Palms of Victory and Crowns of Glory

I Esdras saw upon the mount Sion a great people, whom I could not number, and they all praised the Lord with songs. And in the midst of them there was a young man of a high stature, taller than all the rest, and upon every one of their heads he set crowns, and was more exalted; which I marvelled at greatly. So I asked the angel, and said, Sir, what are these? He answered and said unto me, These be they that have put off the mortal clothing, and put on the immortal, and have confessed the name of God: now are they crowned, and receive palms. Then said I unto the angel, What young person is it that crowneth them, and giveth them palms in their hands? So he answered and said unto me, It is the Son of God, whom they have confessed in the world. Then began I greatly to commend them that stood so stiffly for the name of the Lord. (2nd Esdras 2:42-47)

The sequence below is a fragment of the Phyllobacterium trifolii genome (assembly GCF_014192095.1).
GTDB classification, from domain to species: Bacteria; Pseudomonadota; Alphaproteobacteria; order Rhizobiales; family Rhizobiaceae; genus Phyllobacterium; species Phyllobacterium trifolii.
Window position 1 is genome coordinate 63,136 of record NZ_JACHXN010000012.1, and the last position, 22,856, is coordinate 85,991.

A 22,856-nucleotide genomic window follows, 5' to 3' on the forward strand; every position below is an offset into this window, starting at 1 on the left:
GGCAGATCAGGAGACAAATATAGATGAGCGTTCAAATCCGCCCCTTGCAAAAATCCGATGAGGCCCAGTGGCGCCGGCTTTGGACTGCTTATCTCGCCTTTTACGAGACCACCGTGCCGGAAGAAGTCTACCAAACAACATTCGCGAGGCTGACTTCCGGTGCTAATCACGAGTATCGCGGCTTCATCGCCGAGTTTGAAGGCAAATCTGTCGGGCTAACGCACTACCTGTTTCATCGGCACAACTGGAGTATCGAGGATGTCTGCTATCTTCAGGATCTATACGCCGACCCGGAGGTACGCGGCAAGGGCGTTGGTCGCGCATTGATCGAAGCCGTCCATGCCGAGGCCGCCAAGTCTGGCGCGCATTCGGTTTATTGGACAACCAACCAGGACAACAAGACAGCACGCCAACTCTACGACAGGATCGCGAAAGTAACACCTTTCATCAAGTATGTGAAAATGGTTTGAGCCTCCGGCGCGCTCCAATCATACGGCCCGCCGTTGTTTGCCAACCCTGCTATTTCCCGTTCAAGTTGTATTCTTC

Second Esdras is a non-canonical book (actually, a series of books), parts of which show up in the “Anabaptist Bible” from which we have been taking our passages this year. Cornelis Claez, according to “Reading the Anabaptist Bible” encouraged his wife to “take up [her] cross with patience and joy” that she might enjoy the palms of victory and a crown at the last day, as written in this passage.

I am reminded of the hymn “Palms of Victory” which picks up this same theme of the faithful sojourner who receives palms of victory at the end of the faithful journey. It appears in a couple of different versions.

Here’s one from the Wolf Folklore Collection, sung by Orville McInturff.

[Palms of Victory as sung by Orville McInturff]

I saw a blood-washed traveler,
In garments white as snow,
While traveling through the highway
Where heavenly breezes blow.

I saw him in the conflict,
When all around was strife,
And wicked men and devils
Convened to take his life.

I saw him cast in prison,
A dungeon dark as night,
And yet I heard him shouting:
“The burden is so light.”

Chorus: Then palms of victory,
Crowns of glory,
Palms of victory
I shall bear.

And this is a more “gospelly” version (listen from about 1:00 in):

Whether you like this music or not–may you be found faithful on the day of the Lord’s returning.